Saturday, May 10, 2008

Norman Smith Talks About Balancing the Beatles

Norman Smith with the BeatlesCreating a Beatle million-selling disc is essentially a TEAM job. The Beatles themselves, of course! Recording manager George Martin. Song-publisher Dick James, who often drops in on a session to offer encouragement. And balance - and - control engineer Norman Smith . . . a backroom boy who deserves a spot of spotlight. Here goes.

First, WHO is Norman Smith? He's 42, tall, married, greying. Lives in Edmonton, North London, where he was born. Went to elementary school, then Higher Latymer Grammar School. Didn't study anything engineering in those days because he'd always been a musician. He'd started on drums at the age of seven, went on to trumpet and other brass instruments, then took up vibes

Tried for a Band Job

"I came out of the R.A.F. in 1947, did the usual round of auditions, got nowhere. Most of the plum big-band jobs had gone." Eventually he decided to try for a production job in music and jazz programmes on the B.B.C. At 23, then, he wanted to start at the bottom in the engineering business. He sampled night school classes . . . has now been with E.M.I. for seven years. Norman says he was disappointed about the general balance of music programmes . . . felt not enough was made of rhythm sections. He got his chance to improve that situation when he started working with . . . THE BEATLES.

Now let Norman talk about his association with the Liverpool foursome. In his own words, then . . .

"It was just before we recorded the Beatles on their first disc that I'd become established enough to try out my own ideas in the studio. I suppose I had a bit to do with the birth of the Mersey Sound . . . for a start we kept their recordings fairly 'dry' - I was fed up with the sound of echo chambers."

Absolute Headache

"When I first met the Beatles? Let's be honest: they didn't strike me as being a musical group. They didn't have much of a clue about sound production. In fact, they were an absolute headache. Around this time, I was trying something new. Normally, vocalists were always tucked away in a little vocal booth, away from the others. I thought this was silly - they were cut off from the excitement, the feeling.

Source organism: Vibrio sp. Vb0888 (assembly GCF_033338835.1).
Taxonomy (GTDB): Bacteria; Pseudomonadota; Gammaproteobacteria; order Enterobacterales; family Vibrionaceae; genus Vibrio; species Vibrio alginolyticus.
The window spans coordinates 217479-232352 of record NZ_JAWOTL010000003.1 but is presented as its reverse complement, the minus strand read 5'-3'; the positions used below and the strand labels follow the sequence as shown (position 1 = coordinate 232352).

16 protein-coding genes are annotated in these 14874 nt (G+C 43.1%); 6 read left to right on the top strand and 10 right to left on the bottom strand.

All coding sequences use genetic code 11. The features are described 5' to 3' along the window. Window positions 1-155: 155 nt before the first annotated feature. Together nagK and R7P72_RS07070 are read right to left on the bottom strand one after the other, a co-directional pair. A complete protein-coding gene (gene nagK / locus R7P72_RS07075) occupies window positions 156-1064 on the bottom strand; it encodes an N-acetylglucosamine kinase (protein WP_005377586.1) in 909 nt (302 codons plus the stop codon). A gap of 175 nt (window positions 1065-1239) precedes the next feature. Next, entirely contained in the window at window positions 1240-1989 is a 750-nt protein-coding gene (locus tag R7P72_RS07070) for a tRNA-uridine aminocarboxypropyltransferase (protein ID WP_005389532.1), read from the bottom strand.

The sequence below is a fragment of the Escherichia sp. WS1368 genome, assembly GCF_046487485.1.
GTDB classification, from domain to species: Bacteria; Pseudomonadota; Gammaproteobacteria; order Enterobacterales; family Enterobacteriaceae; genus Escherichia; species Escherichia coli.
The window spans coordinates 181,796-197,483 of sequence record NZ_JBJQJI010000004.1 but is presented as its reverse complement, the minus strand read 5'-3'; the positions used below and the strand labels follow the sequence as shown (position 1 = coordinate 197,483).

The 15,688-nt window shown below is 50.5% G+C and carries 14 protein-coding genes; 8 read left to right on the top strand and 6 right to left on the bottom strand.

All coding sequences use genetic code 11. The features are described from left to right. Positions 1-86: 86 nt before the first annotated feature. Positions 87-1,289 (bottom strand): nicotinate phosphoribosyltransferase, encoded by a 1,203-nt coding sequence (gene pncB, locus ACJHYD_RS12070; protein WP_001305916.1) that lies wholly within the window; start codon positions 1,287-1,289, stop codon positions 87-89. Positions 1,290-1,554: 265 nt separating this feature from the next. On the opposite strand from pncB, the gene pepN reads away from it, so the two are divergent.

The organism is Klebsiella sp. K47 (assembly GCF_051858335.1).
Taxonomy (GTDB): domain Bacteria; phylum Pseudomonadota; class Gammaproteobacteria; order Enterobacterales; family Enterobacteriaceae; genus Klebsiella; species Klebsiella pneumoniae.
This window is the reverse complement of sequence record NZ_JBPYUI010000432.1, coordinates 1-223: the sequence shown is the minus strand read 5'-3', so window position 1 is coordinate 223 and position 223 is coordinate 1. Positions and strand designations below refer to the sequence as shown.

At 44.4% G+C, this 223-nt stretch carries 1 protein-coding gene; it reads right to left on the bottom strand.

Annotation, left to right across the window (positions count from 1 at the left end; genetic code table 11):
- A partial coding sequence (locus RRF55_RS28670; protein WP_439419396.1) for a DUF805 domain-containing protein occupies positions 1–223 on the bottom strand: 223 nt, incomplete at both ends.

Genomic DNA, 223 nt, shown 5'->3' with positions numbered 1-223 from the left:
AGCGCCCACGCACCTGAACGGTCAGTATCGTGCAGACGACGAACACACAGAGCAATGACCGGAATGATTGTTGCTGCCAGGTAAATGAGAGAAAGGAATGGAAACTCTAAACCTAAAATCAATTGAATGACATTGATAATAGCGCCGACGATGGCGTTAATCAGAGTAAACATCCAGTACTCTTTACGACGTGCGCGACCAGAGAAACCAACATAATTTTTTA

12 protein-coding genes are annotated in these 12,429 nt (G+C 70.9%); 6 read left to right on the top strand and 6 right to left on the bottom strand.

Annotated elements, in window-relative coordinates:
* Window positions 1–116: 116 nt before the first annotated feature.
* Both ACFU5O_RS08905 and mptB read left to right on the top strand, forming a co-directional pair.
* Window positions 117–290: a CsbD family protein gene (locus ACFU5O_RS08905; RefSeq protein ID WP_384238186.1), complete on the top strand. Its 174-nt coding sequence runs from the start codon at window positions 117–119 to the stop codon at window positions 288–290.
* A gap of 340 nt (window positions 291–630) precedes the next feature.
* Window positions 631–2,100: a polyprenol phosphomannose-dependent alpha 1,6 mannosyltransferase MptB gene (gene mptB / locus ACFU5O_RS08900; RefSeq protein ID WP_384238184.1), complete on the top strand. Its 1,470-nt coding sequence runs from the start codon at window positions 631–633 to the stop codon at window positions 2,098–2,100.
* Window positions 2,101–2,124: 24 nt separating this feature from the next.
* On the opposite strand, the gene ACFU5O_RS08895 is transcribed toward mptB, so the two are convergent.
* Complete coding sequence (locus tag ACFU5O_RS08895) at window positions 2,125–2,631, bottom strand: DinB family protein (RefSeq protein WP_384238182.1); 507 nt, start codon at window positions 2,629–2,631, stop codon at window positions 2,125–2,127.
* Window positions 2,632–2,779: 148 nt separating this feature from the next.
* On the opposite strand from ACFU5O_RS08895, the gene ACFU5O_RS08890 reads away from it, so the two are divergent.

"So I got the vocal microphones out . . . kept the four boys together. But they just weren't producing a good sound. In fact, it was a diabolical sound. But if the sound didn't impress me, what DID was their sense of humour, their sense of calm. Just call it star quality. Their simplicity is appealing. They're likeable chaps.

"That first session: it was really all John and George and Paul. Ringo had just joined and was put right at the back, being used rather like a puppet. We started talking technicalities George Martin and I and the boys tended to send us up. Actually, John Lennon calls me 'Normal' Smith. And Paul refers to me as 'Two D-B's Smith'. It means 'Decibels', a technical term. George Martin and I had talked about getting more bass from Paul . . . I'd said: 'We can't stand more than two D-B's'.

"The boys sent me a pair of gold cuff-links at Christmas . . . addressed to 'Two D-B Smith'!"

They'll Always Listen

"The Beatles soon showed they had definite ideas. But they'll always listen to somebody who has something new to offer. It really is a team, recording the Beatles. No, at that first session, we didn't know we were at the start of a phenomenon.

"When I first heard about doing a session with them, they were completely new to me. I thought to myself, 'Oh, they're probably a shaggy-dog group, wet behind the ears, a run-of-the-mill lot. But their attitude and keenness soon got rid of that idea.'

"We really did have troubles with them, though. We took a rough take of 'Love Me Do', then played it back to the boys. Their own equipment was ALL WRONG . . .

"We fixed Paul up with our own bass speaker and amplifier. Tied bits of string round John's equipment. There were crackles and pops, troubles with the cymbals. I remember thinking that we couldn't perform miracles. George Martin had a go at them, too. Anyway, after a lot of chat, George said to them: 'O.K. we've had a few criticisms to make about you - you've been very patient. Anything you're not happy with about us?"

"George Harrison eyed him. And said: 'Yes, I don't like your tie!'

"Sometimes the boys really send us up. As a matter of fact, we've recorded some of their cracks into the microphones . . . the tapes have gone into the archives at EMI. One day, I suppose, they'll be part of the history of pop music."

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